Dogs, deputies have special bond
Coming changes include departure of Deputy Melvin and Nyx, arrival of German shepherd Mia
Changes are under way in the Logan County Sheriff’s Office K9 corps.
Sheriff Brett Powell announced this week that Deputy Madison Melvin will join the Weld County Sheriff’s Office K9 units in December. Melvin and Nyx, the 5-year-old German shepherd with whom she is partnered, will be Weld County’s sixth K9 team.
Melvin said the move is partially precipitated by her fiancé’s anticipated re-assignment for Western Sugar.
“He’ll be spending a lot more time in Greeley, and I’ve trained with Weld County before, so when I heard they had an opening, it looked like a good time to make the move,” Melvin said.
Melvin will be replaced by Deputy Morgan Sherwood, a recent transfer from Sterling Police Department where she handled SPD’S Vader. Sherwood’s life partner, Sgt. Dustin Fisher, is the handler for LCSO’S dog Kane, so the lateral transfer was a natural
move for her. She did not get to take Vader with her, however, and is awaiting the arrival of Mia, a female German shepherd, soon.
The three deputies are members of an elite corps of law enforcement officers that is becoming more in demand as the job of policing becomes more dangerous. Logan County’s dogs are used for a variety of tasks including tracking, clearing buildings, finding lost children, sniffing out drugs and apprehension, among others.
Fisher said the Sheriff’s Office has deployed its dogs 34 times since March. One such deployment by Melvin and Nyx earned the duo the Narcotics Case of the Year Award from the Colorado Police Canine Association.
While the handlers refer to their dogs as partners, it’s clear that the bond between dog and human goes much deeper than two people sharing a patrol car. When Fisher brought Kane into the department’s training room, Kane immediately went to Deputy Sherwood, smothering her with over 110 pounds of canine affection. When Fisher called him back, Kane sat, alert, looking at his handler with what can only be described as adoration.
As for the civilian in the room? The reporter was allowed a brief ear-scratching, and then was ignored.
The affection goes both ways, Fisher explained.
“It’s a passion, you make a lot of sacrifices,” he said. “He’s with me almost 24 hours a day, and when we’re not on shift, we’re on call.”
All three of the handlers learned to love dogs at an early age, and all went into law enforcement wanting to do K9 service.
“My long-term goal was to get into federal law enforcement, but when I was in the police academy, they had a demonstration with a bunch of dogs, and I knew I wanted it then,” Melvin said.
Her desire for K9 work was reinforced by her work as an MP with the Colorado National Guard. Melvin said she’s unable to become an MP dog handler because only active duty soldiers can apply.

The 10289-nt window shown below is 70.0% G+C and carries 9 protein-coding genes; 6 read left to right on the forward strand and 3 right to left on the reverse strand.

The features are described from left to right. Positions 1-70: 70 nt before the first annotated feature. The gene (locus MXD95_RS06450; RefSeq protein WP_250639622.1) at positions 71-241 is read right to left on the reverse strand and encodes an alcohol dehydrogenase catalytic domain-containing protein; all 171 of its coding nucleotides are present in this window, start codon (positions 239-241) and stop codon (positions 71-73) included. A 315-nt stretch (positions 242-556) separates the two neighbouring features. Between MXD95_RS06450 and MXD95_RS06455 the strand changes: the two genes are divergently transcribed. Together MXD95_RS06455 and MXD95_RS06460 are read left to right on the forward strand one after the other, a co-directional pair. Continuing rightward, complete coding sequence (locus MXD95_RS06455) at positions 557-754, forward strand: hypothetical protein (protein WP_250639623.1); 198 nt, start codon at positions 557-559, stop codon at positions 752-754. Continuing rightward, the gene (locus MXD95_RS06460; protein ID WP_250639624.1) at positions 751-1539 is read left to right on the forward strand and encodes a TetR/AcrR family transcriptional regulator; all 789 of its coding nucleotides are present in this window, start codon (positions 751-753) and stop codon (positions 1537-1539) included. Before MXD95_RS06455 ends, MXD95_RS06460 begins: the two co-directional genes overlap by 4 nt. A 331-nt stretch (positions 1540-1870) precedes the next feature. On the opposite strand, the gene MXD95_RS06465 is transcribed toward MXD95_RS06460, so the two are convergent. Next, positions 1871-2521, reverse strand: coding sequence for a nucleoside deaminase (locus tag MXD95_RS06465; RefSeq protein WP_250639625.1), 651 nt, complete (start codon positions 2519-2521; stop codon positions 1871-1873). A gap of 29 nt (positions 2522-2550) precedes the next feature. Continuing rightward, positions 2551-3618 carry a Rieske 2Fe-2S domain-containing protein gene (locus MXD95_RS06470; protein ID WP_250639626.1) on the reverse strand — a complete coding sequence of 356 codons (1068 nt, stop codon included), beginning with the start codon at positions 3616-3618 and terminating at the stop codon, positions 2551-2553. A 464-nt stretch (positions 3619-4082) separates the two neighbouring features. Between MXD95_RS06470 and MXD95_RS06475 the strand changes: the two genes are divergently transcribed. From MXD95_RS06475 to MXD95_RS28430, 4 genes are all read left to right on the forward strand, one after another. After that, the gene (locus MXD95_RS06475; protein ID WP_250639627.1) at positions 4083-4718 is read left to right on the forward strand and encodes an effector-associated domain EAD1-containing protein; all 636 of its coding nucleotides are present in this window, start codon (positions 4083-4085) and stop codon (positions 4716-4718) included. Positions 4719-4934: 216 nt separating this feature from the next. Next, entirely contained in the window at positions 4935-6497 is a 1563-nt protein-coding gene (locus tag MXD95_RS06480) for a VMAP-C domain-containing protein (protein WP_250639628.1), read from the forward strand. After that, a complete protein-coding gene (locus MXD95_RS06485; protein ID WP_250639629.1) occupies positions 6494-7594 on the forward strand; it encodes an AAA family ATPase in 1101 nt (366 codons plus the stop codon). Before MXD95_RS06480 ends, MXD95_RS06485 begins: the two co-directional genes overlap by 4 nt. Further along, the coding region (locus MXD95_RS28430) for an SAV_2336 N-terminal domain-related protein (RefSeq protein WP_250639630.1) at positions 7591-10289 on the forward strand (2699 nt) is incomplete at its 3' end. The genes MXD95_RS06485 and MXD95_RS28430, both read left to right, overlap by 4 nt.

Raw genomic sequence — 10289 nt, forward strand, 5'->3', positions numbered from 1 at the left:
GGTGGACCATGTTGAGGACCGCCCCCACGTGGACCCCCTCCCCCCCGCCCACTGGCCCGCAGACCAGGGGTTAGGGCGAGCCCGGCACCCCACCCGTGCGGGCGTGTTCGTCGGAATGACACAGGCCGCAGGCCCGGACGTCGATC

Sherwood said her family adopted a retired personal protection dog when she was in junior high school, and that’s what in
spired her to seek K9 work.
“There’s a real connection between people and dogs,” she said. “It’s one of the most rewarding relationships people can have.”
There can be down sides to the work, however. The average police dog has a career of around five to eight years, which means an officer will have — and lose — more than one dog in his or her career. Sherwood said when she left the police department, the separation from Vader was nothing less than heartbreaking, for both of them.
“I heard that when he heard my voice on the radio, he’d whine,” she said. “He had a new handler, so I couldn’t even visit him, and that was hard. It took months for that to heal.”
Melvin said the dogs, like people, have personalities and sometimes they
just have off days.
“Sometimes he wakes up in the morning and it’s like he says, ‘Not today, nope,’” she said. “You can’t reason with him, so I’ll do some box drills, see if I can get him to go to work. It doesn’t happen very often, but it’s one of the challenges.”
Box drills involve a series of wooden boxes, with a treat hidden in one of them. The dog sniffs out the treat and is rewarded, which makes work look fun again.
The handlers work out with their dogs every day, whether on duty or not. And there aren’t many options if the officer wants some “down time.” The K9s can be boarded for short periods, but week-long vacations away from the dogs are out of the question.
“They’re definitely a focal point in your life,” Fisher said.
The inconvenience, however, is more than offset by the pleasure of watching the dogs do what they do best, and that’s working.
Apprehensions are far easier just with a dog’s presence, Fisher said, and the dogs don’t question or hesitate when given a command. “He knows what his job is, and I know that he knows what he’s doing,” Fisher said.